The Ooyala Video Index for the second quarter of 2015 has revealed just how fundamental and rapidly growing the mobile platform is for video viewing.
The quarterly report showed that 44% of all online viewing was now on mobile devices, and that nearly half of all ad impressions for publishers were on mobile devices during the quarter, an 11% increase from the first quarter of the year. Taken together, said the online video firm, the trends suggest advertisers are shifting ad dollars to match the influx of mobile viewing and to serve a new generation of TV viewers who Ooyala regards as more comfortable watching content on mobile devices.
The data also showed that since Q2 2012, mobile viewing has grown at an annual compound growth rate of 111%, peaking at 44% of all online viewing in Q2 2015, and an 844% climb since 2012.
The Ooyala report also shows that smartphones received eight times more plays than tablets this quarter, and predicts that by the year's end half of all online video starts will be on mobile devices as smartphone screens become larger, viewers increasingly watch long-form premium content, and more mobile operators packaging premium content into their services.
Mobile phones (32%) remained a popular screen for watching short-form video in lengths of one to three minutes, although PCs (32%) appeared to be equally as popular. For longer-form content of over ten minutes in length, views by device were more even. Tablets (57%) and connected TVs (53%) saw a slightly higher percentage of views, followed by desktop (40%) and mobile phones (33%).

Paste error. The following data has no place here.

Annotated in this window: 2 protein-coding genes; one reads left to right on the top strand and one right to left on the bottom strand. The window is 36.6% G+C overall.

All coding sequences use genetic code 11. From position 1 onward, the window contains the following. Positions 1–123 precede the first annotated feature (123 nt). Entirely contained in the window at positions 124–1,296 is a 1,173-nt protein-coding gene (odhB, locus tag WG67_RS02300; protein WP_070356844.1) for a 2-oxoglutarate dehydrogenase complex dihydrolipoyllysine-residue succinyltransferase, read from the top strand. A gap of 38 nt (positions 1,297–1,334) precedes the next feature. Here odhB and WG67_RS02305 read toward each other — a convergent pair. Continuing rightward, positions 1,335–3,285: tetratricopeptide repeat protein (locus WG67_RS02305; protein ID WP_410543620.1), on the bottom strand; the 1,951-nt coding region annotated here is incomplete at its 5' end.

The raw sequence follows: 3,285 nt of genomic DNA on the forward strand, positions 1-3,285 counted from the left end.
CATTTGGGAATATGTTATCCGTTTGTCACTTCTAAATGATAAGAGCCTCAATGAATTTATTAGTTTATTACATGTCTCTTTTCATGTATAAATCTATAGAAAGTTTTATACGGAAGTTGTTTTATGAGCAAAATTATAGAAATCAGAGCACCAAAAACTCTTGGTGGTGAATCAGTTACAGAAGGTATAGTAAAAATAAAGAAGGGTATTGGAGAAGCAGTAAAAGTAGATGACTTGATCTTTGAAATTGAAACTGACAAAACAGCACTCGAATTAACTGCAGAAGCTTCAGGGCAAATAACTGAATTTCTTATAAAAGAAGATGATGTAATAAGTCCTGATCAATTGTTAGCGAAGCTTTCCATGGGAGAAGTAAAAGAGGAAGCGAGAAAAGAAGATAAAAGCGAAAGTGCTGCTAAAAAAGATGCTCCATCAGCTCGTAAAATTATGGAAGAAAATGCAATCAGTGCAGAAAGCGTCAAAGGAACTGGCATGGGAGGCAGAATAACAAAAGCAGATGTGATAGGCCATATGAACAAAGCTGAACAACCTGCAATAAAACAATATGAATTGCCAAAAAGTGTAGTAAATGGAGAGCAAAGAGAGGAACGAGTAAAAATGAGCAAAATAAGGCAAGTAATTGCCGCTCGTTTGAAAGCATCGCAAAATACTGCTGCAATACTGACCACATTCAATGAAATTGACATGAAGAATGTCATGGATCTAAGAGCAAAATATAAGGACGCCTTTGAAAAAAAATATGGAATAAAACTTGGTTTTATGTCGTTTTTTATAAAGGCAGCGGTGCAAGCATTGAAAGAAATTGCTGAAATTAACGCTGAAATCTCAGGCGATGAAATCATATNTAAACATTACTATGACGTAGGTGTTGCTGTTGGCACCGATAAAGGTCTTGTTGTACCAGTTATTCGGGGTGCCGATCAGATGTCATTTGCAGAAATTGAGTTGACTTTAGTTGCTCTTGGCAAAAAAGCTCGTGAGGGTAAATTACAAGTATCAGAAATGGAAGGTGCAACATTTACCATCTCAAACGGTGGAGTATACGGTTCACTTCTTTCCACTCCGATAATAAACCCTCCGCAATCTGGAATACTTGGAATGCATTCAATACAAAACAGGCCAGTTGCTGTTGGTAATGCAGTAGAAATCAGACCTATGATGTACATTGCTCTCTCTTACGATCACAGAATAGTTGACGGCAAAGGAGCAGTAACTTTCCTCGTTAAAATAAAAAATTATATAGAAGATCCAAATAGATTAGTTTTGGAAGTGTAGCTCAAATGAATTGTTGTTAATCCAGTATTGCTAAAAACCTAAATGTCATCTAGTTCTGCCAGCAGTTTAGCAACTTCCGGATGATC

"It's all about mobile. From the array of devices on which we watch TV to the way the industry has begun to treat ad inventories, all signs point to mobile as the key to a bigger, better TV business," said Ooyala principal analyst Jim O'Neill. "This quarter's growth of broadband subscribers and the corresponding loss of pay-TV subscribers, paired with the increase of digital ad spend by brands and agencies is the evidence that business models, budgets and strategies from broadcasters to advertisers are changing dramatically to align with viewer behaviour."
Of the other findings in the report, the continued growth of programmatic trading among premium broadcasters and publishers stood out. Using a sample of more than 40 European broadcasters using its Pulse SSP its programmatic trading technology, Ooyala found that from the beginning of March 2015 to June 2015, these companies saw their eCPMs increase more than 25% on average, while their collective programmatic advertising revenue grew 119%. The growth was attributed to the increase of programmatic direct deals. Deal ID transactions, which allow for one-to-one deals in a programmatic environment, grew at a monthly rate of 79% in Q1 2015, and in Q2 deal IDs grew more than two times that rate, at 176%.